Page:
Air travel and the risk of thromboembolism

Intern Emerg Med. 2011 Apr;6(2):113-6. doi: 10.1007/s11739-010-0474-6. Epub 2010 Nov 6.


Almost two billion people use commercial aircraft annually. Long-haul flights are taken by over 300 million people. A serious complication of long-distance travel (or prolonged time of flight) is thromboembolism. The real incidence of the problem is difficult to evaluate since there is no consensus about the diagnostic tests or limitation of time after landing connected to the VTE complication. A direct relation between VTE incidence and long-distance flights has been documented. The risk for DVT is 3-12% in a long-haul flight. The pathophysiologic changes that increase VTE risk at flight are stasis (sitting in crowded condition), hypoxia in the airplane cabin, and dehydration. Individual risk factors for air travel-related VTE include age over 40 years, gender (female), women who use oral contraceptives, varicose veins in lower limbs, obesity and genetic thrombophilia. Prevention measures include environmental protection such as keeping the pressure inside the airplane cabinet in hypobaric condition, avoiding dehydration and prolonged sitting. For individuals at increased risk, venous blood stasis can be reduced by wearing elastic stockings and prophylactic use of low-molecular-weight heparin.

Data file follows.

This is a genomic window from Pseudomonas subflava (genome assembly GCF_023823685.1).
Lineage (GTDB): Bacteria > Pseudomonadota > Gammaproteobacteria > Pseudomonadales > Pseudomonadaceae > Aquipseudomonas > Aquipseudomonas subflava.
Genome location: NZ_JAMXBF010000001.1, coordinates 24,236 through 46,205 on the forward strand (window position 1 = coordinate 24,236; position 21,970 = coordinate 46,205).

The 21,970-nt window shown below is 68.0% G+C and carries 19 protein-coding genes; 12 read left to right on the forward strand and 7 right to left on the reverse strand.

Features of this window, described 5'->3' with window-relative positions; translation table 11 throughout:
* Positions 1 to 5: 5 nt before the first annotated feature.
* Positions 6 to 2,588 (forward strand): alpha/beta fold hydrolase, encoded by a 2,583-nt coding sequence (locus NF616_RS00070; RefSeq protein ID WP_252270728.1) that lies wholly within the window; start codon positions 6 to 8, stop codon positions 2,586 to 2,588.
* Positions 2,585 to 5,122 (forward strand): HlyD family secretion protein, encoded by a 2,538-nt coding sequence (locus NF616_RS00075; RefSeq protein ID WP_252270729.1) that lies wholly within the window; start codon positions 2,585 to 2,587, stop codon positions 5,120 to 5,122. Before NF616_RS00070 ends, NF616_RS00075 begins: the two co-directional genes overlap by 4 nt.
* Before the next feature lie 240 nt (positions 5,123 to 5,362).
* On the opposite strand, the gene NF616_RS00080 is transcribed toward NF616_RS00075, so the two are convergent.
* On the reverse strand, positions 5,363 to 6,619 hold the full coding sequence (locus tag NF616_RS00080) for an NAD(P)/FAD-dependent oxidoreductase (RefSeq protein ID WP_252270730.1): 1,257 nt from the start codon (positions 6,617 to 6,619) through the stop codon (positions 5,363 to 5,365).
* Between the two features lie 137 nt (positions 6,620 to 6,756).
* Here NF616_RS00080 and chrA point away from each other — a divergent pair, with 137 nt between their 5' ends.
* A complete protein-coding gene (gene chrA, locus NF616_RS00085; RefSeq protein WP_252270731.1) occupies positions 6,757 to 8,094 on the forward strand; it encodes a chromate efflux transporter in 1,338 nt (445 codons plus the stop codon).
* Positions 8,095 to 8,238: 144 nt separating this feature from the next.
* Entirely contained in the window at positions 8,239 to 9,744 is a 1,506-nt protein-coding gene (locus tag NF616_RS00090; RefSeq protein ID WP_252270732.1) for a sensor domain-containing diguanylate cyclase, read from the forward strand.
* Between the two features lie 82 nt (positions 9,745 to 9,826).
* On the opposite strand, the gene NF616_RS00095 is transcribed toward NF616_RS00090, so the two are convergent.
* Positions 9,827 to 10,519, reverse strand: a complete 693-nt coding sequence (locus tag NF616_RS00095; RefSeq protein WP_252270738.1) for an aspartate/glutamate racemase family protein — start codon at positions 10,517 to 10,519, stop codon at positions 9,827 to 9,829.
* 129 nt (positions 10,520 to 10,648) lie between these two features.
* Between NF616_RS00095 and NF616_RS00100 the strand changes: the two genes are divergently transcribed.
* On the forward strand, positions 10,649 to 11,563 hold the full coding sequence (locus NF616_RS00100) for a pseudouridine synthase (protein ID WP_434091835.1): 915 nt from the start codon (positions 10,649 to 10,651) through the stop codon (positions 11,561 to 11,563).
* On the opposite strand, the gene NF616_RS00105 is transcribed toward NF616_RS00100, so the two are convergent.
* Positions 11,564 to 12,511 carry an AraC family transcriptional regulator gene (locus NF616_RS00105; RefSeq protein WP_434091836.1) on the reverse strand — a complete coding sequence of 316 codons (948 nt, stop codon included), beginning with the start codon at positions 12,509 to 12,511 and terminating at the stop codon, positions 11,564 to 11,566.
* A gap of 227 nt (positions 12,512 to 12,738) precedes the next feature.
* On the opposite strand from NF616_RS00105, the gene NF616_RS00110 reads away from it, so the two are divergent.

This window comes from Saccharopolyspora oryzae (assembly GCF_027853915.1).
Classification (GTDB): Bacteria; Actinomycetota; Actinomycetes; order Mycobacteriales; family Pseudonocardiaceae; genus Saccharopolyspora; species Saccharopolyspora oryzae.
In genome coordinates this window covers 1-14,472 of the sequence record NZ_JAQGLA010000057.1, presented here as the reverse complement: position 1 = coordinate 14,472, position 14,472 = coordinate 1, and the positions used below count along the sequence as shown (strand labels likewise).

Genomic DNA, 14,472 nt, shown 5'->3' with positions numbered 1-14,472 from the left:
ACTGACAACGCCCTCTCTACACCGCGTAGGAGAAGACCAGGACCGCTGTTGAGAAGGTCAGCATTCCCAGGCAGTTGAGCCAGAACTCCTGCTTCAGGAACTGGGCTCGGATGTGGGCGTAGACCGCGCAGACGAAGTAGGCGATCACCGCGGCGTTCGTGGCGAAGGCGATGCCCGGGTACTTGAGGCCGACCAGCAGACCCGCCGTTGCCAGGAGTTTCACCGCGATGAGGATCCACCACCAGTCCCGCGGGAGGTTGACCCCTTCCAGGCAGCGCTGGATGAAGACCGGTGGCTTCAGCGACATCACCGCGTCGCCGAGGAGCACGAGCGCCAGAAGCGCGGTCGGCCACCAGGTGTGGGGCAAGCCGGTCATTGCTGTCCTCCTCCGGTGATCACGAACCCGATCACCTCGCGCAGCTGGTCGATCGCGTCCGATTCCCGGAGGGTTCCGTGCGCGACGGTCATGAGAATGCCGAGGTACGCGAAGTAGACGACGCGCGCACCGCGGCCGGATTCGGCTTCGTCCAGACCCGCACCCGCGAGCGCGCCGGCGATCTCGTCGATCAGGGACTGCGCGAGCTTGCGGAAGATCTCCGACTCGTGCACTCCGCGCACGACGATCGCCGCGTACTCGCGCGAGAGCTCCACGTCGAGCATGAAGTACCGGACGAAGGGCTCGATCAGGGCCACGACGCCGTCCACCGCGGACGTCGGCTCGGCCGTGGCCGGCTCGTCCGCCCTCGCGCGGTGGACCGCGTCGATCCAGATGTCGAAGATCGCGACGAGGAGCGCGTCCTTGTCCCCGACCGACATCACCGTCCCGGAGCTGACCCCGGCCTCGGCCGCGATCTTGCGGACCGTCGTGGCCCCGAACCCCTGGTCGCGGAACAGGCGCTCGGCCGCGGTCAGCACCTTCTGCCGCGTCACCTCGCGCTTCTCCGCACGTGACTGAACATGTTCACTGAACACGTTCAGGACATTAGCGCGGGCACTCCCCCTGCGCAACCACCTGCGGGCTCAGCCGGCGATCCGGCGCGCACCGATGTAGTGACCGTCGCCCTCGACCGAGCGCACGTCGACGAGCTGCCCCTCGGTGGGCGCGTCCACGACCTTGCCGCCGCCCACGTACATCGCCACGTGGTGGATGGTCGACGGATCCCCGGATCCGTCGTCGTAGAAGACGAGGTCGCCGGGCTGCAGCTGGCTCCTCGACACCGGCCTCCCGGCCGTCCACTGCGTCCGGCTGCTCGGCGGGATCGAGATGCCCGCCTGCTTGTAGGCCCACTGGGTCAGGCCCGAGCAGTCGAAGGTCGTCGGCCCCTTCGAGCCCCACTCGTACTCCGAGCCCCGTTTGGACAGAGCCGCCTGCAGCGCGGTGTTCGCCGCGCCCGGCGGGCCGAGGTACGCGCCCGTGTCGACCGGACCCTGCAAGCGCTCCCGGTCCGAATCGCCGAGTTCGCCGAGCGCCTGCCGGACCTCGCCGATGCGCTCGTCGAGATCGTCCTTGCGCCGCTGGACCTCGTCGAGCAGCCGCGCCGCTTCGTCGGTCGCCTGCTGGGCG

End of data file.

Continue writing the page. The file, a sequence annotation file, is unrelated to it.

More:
Publication types

  • Review

MeSH terms

  • Aircraft*
  • Anticoagulants / therapeutic use
  • Environmental Exposure / adverse effects
  • Fluid Therapy
  • Global Health
  • Heparin, Low-Molecular-Weight / therapeutic use
  • Humans
  • Israel / epidemiology
  • Motor Activity
  • Risk Factors
  • Sedentary Behavior
  • Time Factors
  • Travel*
  • Venous Thromboembolism / epidemiology
  • Venous Thromboembolism / etiology*
  • Venous Thromboembolism / prevention & control
  • Venous Thrombosis / epidemiology
  • Venous Thrombosis / etiology*
  • Venous Thrombosis / prevention & control
  • Water-Electrolyte Balance


  • Anticoagulants
  • Heparin, Low-Molecular-Weight